4 hitchhikers looking for meaning on the road.
For many Road Junkies, hitchhiking is a way of life and though it’s been in decline with the media scares of the 80’s and 90’s, hitchhiking is now making a comeback with an annual hitching convention.
Paris 888 is a film from Fabrice Renucci and Martin Boserup which covers the journey of 4 hitchhikers on their way to the first hitch gathering in Paris on the 8th of August, 2008 – 888.
RJ: Where did the inspiration for Paris 888 come?
Renucci: Once, my friend Pascal Dumont and myself were hitching back from Rotterdam and made a Tokyo sign. Our Dutch friend Erik loved it and came up with the idea to organize a hitchhiking race to the Palais de Tokyo in Paris, making people believe they had to hitch to Tokyo. The Dutch artist eventually pulled out and Pascal and I turned the event into a large European gathering to celebrate hitchhiking and encourage people to hitch. The European hitchhiking community beautifully helped us to carry the project forward and they organized the 789- the 2nd edition- and the 6.8.10. – the 3rd edition this summer.
RJ:. Was it hard to find hitchhikers willing to participate?
Renucci: I found all the hitchhikers and cameramen/women via Couchsurfing.com. It took just a couple of weeks. Once Radek- the philosopher- and Pascal- the Québécois- joined in I knew we had a film. I just knew we had a film because these two guys are so charismatic that crazy things just had to happen. And it did happen!
That was the easy part. The difficult part was to ‘direct’ the cameramen as they were located all over the place. Jean-Christophe Fournial came to visit me and we planned together most of the shots. I then organized a shooting plan that I posted on hitchwiki.org. But in the end, not enough preparation had been done which accounts for some of the rough edges the film we have but it is at the same time very much authentic.
RJ: Were there any problems trying to film the hitching experience? Were drivers nervous to let a cameraman into their car?
Renucci: I filmed Pascal and we hitched from Northern Turkey all the way to Paris. The key was not to hesitate and not to be afraid. I specifically made it clear with Pascal and myself that I would keep the camera rolling no matter what. Pascal always carefully explained the project we are doing and I think it helped to immediately gain the trust of drivers. But every time, within 10 seconds we knew who we were dealing with.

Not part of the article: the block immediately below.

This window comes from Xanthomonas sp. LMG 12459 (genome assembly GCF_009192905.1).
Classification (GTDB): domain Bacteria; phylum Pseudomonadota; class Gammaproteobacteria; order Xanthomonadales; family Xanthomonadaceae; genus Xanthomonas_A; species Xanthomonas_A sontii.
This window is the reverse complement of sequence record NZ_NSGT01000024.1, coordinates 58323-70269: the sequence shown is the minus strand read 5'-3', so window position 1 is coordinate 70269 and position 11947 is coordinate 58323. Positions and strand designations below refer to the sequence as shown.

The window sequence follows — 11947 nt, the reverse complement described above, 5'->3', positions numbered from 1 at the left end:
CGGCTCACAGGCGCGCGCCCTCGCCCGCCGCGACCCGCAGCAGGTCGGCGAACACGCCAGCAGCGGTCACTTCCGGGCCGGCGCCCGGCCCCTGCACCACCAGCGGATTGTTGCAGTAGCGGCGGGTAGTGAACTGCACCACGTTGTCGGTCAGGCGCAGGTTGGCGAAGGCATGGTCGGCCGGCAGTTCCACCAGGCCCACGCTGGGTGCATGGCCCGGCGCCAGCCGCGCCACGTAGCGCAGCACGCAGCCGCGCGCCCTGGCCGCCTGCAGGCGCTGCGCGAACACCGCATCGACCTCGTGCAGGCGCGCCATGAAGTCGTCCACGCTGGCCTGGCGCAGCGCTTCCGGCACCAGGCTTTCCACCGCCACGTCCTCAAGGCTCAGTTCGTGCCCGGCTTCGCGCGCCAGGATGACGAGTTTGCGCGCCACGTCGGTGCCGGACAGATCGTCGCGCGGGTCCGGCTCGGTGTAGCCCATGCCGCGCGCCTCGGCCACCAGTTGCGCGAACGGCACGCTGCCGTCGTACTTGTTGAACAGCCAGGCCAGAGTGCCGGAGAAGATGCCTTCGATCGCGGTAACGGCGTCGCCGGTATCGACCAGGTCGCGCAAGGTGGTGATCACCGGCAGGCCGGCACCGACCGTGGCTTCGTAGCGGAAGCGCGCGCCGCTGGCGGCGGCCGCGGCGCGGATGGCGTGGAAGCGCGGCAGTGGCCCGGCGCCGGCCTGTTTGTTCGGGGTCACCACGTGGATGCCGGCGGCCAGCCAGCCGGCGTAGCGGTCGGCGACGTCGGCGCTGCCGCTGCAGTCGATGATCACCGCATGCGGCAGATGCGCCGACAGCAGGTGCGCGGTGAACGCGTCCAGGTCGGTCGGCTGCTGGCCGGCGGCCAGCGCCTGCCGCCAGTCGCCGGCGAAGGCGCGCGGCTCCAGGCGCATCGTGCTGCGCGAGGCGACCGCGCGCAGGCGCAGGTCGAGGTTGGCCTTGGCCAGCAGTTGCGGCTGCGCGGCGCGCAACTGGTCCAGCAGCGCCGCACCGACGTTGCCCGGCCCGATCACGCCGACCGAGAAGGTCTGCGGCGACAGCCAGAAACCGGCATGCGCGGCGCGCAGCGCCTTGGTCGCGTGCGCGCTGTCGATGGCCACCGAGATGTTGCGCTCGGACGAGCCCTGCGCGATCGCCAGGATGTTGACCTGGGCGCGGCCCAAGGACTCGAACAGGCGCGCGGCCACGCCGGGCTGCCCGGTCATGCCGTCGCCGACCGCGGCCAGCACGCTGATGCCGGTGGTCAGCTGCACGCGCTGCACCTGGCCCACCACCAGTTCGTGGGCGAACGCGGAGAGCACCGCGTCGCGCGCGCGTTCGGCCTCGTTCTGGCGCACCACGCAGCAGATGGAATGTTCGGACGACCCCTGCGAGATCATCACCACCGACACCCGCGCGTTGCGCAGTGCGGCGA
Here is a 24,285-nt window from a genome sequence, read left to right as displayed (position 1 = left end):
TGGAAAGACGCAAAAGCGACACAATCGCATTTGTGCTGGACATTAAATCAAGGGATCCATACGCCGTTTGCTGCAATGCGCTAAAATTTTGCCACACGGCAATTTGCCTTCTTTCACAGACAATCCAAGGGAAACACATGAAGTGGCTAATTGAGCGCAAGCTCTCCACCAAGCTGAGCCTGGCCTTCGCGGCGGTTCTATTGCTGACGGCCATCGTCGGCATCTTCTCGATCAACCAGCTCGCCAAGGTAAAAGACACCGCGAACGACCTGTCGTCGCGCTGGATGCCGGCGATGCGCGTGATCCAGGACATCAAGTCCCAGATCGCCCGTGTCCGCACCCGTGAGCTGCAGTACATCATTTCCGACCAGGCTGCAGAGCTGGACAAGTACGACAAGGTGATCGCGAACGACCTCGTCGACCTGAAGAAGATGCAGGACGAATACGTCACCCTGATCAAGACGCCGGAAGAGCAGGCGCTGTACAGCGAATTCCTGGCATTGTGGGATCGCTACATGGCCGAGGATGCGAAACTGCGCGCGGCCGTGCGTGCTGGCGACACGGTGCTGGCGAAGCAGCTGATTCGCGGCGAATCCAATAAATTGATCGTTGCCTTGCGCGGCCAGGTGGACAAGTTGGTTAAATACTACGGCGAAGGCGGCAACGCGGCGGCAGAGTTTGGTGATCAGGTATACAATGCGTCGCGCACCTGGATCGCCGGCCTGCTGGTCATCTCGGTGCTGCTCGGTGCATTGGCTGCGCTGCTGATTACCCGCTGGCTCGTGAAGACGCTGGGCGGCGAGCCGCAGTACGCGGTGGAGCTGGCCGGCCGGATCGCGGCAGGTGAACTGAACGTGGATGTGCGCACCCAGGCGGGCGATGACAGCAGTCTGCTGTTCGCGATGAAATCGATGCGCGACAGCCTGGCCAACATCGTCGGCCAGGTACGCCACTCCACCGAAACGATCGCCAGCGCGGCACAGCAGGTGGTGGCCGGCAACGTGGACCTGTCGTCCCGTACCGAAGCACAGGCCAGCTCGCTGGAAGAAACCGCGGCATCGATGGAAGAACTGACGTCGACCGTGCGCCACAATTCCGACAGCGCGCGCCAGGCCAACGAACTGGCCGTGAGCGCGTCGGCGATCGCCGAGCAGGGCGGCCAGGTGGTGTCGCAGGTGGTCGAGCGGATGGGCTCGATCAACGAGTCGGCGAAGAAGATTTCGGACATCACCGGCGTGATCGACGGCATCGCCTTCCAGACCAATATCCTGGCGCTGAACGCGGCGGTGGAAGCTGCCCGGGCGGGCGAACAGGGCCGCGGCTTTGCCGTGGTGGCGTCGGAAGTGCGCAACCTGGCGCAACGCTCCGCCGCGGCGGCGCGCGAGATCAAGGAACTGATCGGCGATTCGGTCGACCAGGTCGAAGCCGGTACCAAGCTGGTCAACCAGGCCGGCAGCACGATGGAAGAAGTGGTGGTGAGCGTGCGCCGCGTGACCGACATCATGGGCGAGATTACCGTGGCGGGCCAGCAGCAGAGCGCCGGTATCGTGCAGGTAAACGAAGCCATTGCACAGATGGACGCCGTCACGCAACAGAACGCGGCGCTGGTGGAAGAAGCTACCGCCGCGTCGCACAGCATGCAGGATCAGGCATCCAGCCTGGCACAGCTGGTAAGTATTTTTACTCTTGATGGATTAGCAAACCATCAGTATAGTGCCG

But things happened: we got kicked out of a gas station in Serbia, we were forbidden to film in gas stations around Serbia…But the most frustrating issue was that we were forbidden to film at the several borders we crossed. And some of our most gripping stories happened at the borders we crossed with a ‘drug dealer’…
RJ: Were there moments when you felt like giving up?
Renucci: We got stuck in Southern Serbia for 20 hours. It was hell. Nobody wanted to take us. But we always knew that when you are in down moments this is always when a good person is going to take you out of there. But the following day, the same thing happened: we couldn’t get out of Belgrade. We tried for 6 hours and were so down that we took a night train to Budapest. We felt so bad. We felt like we had betrayed the three other teams. All of these down moments are in the film.
RJ: Hitching is normally a pretty solitary thing, what do you see as the value of the gathering?
Renucci: The idea was to celebrate the renewal of hitchhiking, collect stories and inspire people to hitchhike or/and to pick up hitchhikers. The Eiffel Tower was the perfect stop to do that. We picked up some random strangers and told them about the hitchhiking experience. We even met a couple who hooked up in Corsica while hitchhiking and got married in Las Vegas 4 years ago.
RJ: What do you hope the film communicates to the audience?
Renucci: I hope the film somewhat transcribes the hitchhiking experience so that people who have never hitched rides or given lifts can get a feeling of what it is like.
RJ: Do you still hitchhike yourself?
Renucci: I still hitchhike once in a while but I move around a lot less now. Last January, I hitched from Berlin to Brussels round trip and had a great time. For the first time in my short hitchhiking life, a gas station from my map did not exist anymore so my driver had to drop me off in the middle of the motorway south of Eindhoven. The police showed up and gave me a ride to the next gas station. I waited some 15 minutes before hitching again as I didn’t want people to think I was a criminal or something!